Friday, February 8, 2013

Is it Bees in My Tree?


Chances are, if you've seen a big ball that looks like a huge hive up in your tree, you do not have bees.  You actually have Mexican Honey Wasps!

The news has been abuzz lately about homeowners scared to fits of bees nesting in their trees.  Well, these are not bees, these are very small (5-7mm) wasps, more the size of a house fly than a bee and non-aggressive.  If you see the actual wasps, they cannot be mistaken for bees.  They are not hairy, much smaller, nearly all black, and have non of the markings of a bee.




Mexican honey wasps, Brachygastra mellifica, are a social wasp that builds paper nests in the canopy of trees and shrubs.  They are native to Texas and range from Texas to Nicaragua.  There are 16 different species of Mexican honey wasps, however only one has been reported in Texas.



Colonies can become quite large, containing up to 18,000 wasps, and can cause concern when homeowners spot the large basketball or football shaped nest attached to the branches, however they are non-aggressive wasps and often live peacefully with their human neighbors.  If you climb up into the tree, throw rocks at it, squirt it with the water hose or something else disruptive, of course they are going to get irritated and your chances of being stung will increase.  But mowing, closing the car door or other regular activities largely go unnoticed by the wasps.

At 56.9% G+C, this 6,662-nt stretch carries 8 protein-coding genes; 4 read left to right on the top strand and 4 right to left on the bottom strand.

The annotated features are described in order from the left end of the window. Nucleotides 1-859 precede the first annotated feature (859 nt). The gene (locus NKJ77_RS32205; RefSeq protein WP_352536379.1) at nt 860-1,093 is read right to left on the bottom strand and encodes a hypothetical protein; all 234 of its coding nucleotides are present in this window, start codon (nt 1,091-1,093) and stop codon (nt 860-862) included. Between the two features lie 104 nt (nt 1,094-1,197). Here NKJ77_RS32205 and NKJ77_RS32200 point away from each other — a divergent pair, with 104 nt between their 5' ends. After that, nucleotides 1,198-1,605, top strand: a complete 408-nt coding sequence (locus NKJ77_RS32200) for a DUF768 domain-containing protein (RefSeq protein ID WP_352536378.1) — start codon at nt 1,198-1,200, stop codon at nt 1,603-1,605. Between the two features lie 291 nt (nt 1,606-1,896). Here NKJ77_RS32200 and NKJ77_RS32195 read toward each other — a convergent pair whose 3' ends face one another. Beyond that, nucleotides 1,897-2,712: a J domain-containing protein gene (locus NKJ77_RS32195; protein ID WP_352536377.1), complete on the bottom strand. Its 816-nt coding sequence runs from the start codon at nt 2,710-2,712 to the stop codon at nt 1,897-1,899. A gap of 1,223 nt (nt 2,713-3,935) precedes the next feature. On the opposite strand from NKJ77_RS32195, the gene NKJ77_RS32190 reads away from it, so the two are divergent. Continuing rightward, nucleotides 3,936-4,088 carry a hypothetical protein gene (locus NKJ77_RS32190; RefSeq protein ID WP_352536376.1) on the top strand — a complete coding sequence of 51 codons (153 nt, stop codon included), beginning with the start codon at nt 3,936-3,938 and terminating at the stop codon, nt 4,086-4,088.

Mexican honey wasps are considered beneficial insects, much like honey bees.  They are nectar gatherers, pollinators, and have been known to predate upon harmful insects such as the Asian citrus psyllid that causes citrus greening in citrus.  

These are very interesting wasps and one of those insects that I tend to suggest: "live and let live." Also, contrary to the news reports, the nests are extremely well built and it would take a near tornado force wind to knock it out of the tree along with the branches it has been built around.






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